On Friday, April 17, we marched from PA into Maryland, where we found white resistance in certain parts. Walkers passed by confederate flags and bystanders who yelled “nigger” and “white power,” reminding us that racism is without a doubt still alive and well in America today. It is a tragic irony that whites denounce the Black Lives Matter Movement as much as they do, since they too would profit greatly from reducing police militarization and investing in healthier jobs for communities instead. (Frances Piven and Richard Cloward made this same point for the Welfare Movement in the 1960s. Many whites who were added to the welfare rolls would have been rejected if not for the black struggle to expand the rolls. Whites consistently attacked the idea of welfare expansion, saying blacks were lazy, although to this day “blacks comprise slightly less than half of the AFDC rolls.” Piven & Cloward, “Regulating the Poor,” p. 337) At the end of the route that day, which once again I had to sit out, several dozen walkers committed civil disobedience by crossing a two-lane bridge/dam against the orders by Maryland police not to do so, which ended in victory after no one was arrested. That night we stayed in the Maryland/D.C-1199 SEIU United Healthcare Workers East union hall building in Baltimore.
The crossing of the bridge was a great act of civil disobedience, but what is even more significant is that the entire march has taken place in the streets and on the highways. These Freedom Fighters are testing our rights everywhere we go, despite the risk of arrest. I still have my Bridgeton ticket to show how inconsiderate police can be regarding the right to march on the side of the road. But the M2J is following in the footsteps of previous historical marches by fighting for this right. During the 1966 “March Against Fear” in Mississippi, state troopers blocked King’s path and ordered him off the pavement. King was then shoved into the grass by state troopers, which caused him to yell in protest: “We walked from Selma to Montgomery in the middle of the road.” (Taylor Branch, Vol. 3, p. 477) Similarly in the 1976 “Continental Walk for Disarmament and Social Justice,” demonstrators only marched in the streets for the 9-month march with 20 routes that covered 34 states. It was the southern route marchers who were harassed the most, being arrested over six times between April and October for refusing to use the sidewalk. This group was harassed the most because of the racist attitudes in the south directed at the mainly black group. They were tear-gassed in Louisiana, were left in the back of scorching hot police vans in Alabama until they fainted, placed in segregated jails in North Carolina, and learned in Mississippi that police truly believed blacks to be animals when an officer expressed his fear that the black walkers might soil themselves. Nevertheless, they arrived in D.C. on time along with the rest of the contingents in October.
On Saturday, April 18, we marched through a rural area in Maryland, where we received more derogatory remarks such as “niggers” and “get a job,” but received more positive remarks and even free water from sympathetic bystanders. Although it was tiring to go up multiple hills, we felt strong because we had the largest amount of walkers that day, with nearly a hundred marching in a single, stretched-out line. Walking Guards are positioned throughout the line of marchers, giving signals to one another to determine if everyone should slow down or speed up, and to decide if we walk in lines of one or two. Once again I took a break from walking toward the end, while everyone else continued marching. In the last mile that day, police surprised demonstrators when they voluntarily decided to escort the demonstrators to the final location, with one police officer telling March Director Carmen Perez: “We’re going to shut it [the street] down for you.” The walkers, instead of being harassed by police for marching in the street, were accommodated by the police with our own terminology – “shut it down.” Afterward we returned back to the Baltimore- 1199 SEIU building for dinner, and from there marched several blocks to a Baltimore Church, where we were greeted by loud applause from hundreds of local community members. Moving speeches were made by families who had lost loved ones from police violence, and several speeches and poems were made by M2J walkers, receiving standing ovations after bringing tears to the eyes of the audience. Afterward I returned home to New Jersey so I can perform civil disobedience in Trenton on Monday. Then I plan on returning back to the M2J Monday night in order to walk into D.C. with them on Tuesday morning, which will conclude with a large rally on the West Lawn.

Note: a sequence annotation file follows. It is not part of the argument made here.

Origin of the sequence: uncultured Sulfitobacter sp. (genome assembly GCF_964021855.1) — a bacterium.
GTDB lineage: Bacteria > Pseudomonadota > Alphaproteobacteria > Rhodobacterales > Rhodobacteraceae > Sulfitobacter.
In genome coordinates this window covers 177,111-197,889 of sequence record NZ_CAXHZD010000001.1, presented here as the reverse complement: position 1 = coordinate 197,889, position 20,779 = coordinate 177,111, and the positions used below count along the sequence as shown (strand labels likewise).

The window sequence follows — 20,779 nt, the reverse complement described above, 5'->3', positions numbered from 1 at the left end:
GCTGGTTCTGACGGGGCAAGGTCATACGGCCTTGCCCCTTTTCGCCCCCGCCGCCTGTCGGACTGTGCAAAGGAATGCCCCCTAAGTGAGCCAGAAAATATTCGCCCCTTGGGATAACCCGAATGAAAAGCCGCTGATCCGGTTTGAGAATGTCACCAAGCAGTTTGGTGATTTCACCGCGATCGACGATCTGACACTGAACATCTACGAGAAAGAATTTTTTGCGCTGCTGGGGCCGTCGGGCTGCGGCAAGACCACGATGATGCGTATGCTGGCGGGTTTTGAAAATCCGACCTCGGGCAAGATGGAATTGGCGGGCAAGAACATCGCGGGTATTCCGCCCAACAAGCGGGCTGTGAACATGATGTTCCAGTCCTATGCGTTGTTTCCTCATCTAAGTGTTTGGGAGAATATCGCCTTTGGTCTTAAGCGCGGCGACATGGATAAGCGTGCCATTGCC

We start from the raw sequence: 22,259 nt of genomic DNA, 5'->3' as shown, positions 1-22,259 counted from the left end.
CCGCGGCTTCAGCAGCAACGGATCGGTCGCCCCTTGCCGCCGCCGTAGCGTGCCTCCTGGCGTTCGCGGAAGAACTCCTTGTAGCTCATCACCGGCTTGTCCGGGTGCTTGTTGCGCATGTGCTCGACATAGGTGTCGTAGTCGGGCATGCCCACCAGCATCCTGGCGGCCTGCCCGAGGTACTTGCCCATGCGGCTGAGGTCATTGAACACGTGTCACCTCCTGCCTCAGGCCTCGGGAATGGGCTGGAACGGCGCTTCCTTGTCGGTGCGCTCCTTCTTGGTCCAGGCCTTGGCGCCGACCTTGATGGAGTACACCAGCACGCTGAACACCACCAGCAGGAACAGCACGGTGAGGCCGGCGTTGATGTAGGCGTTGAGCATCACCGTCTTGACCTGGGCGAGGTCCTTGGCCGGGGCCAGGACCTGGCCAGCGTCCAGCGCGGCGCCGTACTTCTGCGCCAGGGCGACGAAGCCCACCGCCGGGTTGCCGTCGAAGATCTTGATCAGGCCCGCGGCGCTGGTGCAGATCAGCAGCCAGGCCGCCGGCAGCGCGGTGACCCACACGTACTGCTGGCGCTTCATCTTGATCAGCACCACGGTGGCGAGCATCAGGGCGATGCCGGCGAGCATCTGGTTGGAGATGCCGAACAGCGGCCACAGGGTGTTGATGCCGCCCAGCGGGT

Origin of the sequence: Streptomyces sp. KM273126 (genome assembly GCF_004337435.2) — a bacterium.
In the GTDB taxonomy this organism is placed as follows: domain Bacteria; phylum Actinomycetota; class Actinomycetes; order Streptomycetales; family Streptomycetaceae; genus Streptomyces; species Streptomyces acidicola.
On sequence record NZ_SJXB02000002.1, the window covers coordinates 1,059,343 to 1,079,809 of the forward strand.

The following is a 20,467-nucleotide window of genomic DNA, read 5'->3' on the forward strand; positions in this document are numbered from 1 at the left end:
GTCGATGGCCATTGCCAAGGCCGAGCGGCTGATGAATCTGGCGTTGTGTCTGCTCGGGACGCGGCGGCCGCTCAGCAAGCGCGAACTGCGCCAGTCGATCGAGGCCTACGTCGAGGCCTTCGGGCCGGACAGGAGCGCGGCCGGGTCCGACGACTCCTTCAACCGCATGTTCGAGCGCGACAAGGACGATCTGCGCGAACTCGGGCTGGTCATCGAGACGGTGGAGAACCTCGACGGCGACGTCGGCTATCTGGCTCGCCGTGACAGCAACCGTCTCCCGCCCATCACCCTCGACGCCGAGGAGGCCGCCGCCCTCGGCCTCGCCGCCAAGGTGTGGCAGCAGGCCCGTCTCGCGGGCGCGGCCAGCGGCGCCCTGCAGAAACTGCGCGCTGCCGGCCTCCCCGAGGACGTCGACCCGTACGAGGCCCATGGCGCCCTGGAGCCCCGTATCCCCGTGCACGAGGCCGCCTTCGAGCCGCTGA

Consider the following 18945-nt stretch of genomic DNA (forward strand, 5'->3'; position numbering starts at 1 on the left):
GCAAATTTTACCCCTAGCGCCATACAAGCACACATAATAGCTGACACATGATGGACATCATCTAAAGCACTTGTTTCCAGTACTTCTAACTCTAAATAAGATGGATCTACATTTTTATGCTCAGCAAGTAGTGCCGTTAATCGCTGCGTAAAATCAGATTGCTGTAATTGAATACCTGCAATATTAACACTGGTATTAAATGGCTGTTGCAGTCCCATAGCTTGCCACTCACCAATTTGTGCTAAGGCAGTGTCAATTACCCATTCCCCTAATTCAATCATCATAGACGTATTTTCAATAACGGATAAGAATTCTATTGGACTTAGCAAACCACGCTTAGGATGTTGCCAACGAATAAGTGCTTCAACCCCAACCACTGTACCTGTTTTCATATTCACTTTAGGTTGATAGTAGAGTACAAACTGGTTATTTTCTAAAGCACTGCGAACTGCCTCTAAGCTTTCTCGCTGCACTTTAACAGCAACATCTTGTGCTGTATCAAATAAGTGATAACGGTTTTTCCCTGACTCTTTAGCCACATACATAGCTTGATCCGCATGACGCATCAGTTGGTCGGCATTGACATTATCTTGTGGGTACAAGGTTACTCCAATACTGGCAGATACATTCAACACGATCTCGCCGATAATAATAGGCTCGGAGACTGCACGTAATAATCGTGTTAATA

The M2J deserves all the support it can get because the walkers give so much and ask for little in return besides Justice. They are a nonviolent army led by natural-born leaders such as Darius Gordon, who combines courage and compassion like a modern-day example of former Student Nonviolent Coordinating Committee (SNCC) leader John Lewis. Other JL leaders, including Tamika Mallory and Linda Sarsour to name only a few, share the same goals as SNCC – to build powerful communities across the nation to solve local issues regarding police brutality and injustice, while applying pressure on the federal level as well. Not to mention the fact that one walker from Philadelphia has literally worn the SNCC outfit of denim overalls the entire time. Each and every single walker brings with them the burning passion that was seen in early SNCC members and civil rights workers; and by doing so they will rekindle the conscience of America that we all yearn to reignite.